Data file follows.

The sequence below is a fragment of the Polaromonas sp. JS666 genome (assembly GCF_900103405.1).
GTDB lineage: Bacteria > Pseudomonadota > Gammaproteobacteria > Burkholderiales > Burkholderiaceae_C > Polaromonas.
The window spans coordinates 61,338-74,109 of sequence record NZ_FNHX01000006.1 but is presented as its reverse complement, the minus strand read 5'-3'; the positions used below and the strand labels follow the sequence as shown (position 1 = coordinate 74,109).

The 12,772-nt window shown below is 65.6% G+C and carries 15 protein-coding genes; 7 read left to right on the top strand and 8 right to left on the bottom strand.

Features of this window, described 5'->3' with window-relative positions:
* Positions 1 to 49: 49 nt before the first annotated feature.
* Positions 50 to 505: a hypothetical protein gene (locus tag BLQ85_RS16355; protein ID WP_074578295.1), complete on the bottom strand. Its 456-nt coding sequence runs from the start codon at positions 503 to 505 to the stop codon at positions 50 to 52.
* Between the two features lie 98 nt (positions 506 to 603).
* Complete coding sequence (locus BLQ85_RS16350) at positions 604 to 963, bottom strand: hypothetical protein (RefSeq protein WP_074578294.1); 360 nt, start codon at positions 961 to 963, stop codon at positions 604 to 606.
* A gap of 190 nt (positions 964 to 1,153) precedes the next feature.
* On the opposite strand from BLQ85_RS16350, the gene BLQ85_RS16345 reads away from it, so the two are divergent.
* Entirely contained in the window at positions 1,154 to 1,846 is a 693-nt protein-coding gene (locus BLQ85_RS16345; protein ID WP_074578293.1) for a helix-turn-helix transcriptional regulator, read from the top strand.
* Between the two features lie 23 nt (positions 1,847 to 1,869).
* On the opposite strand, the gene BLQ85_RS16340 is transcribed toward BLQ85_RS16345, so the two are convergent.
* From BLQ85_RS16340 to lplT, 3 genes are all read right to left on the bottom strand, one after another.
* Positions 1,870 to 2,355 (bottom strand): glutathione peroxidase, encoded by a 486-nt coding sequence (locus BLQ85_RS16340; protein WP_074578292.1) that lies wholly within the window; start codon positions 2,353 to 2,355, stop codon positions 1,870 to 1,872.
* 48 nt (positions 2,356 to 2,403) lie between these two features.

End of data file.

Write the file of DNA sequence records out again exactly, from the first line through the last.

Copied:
The sequence below is a fragment of the Polaromonas sp. JS666 genome (assembly GCF_900103405.1).
GTDB lineage: Bacteria > Pseudomonadota > Gammaproteobacteria > Burkholderiales > Burkholderiaceae_C > Polaromonas.
The window spans coordinates 61,338-74,109 of sequence record NZ_FNHX01000006.1 but is presented as its reverse complement, the minus strand read 5'-3'; the positions used below and the strand labels follow the sequence as shown (position 1 = coordinate 74,109).

The 12,772-nt window shown below is 65.6% G+C and carries 15 protein-coding genes; 7 read left to right on the top strand and 8 right to left on the bottom strand.

Features of this window, described 5'->3' with window-relative positions:
* Positions 1 to 49: 49 nt before the first annotated feature.
* Positions 50 to 505: a hypothetical protein gene (locus tag BLQ85_RS16355; protein ID WP_074578295.1), complete on the bottom strand. Its 456-nt coding sequence runs from the start codon at positions 503 to 505 to the stop codon at positions 50 to 52.
* Between the two features lie 98 nt (positions 506 to 603).
* Complete coding sequence (locus BLQ85_RS16350) at positions 604 to 963, bottom strand: hypothetical protein (RefSeq protein WP_074578294.1); 360 nt, start codon at positions 961 to 963, stop codon at positions 604 to 606.
* A gap of 190 nt (positions 964 to 1,153) precedes the next feature.
* On the opposite strand from BLQ85_RS16350, the gene BLQ85_RS16345 reads away from it, so the two are divergent.
* Entirely contained in the window at positions 1,154 to 1,846 is a 693-nt protein-coding gene (locus BLQ85_RS16345; protein ID WP_074578293.1) for a helix-turn-helix transcriptional regulator, read from the top strand.
* Between the two features lie 23 nt (positions 1,847 to 1,869).
* On the opposite strand, the gene BLQ85_RS16340 is transcribed toward BLQ85_RS16345, so the two are convergent.
* From BLQ85_RS16340 to lplT, 3 genes are all read right to left on the bottom strand, one after another.
* Positions 1,870 to 2,355 (bottom strand): glutathione peroxidase, encoded by a 486-nt coding sequence (locus BLQ85_RS16340; protein WP_074578292.1) that lies wholly within the window; start codon positions 2,353 to 2,355, stop codon positions 1,870 to 1,872.
* 48 nt (positions 2,356 to 2,403) lie between these two features.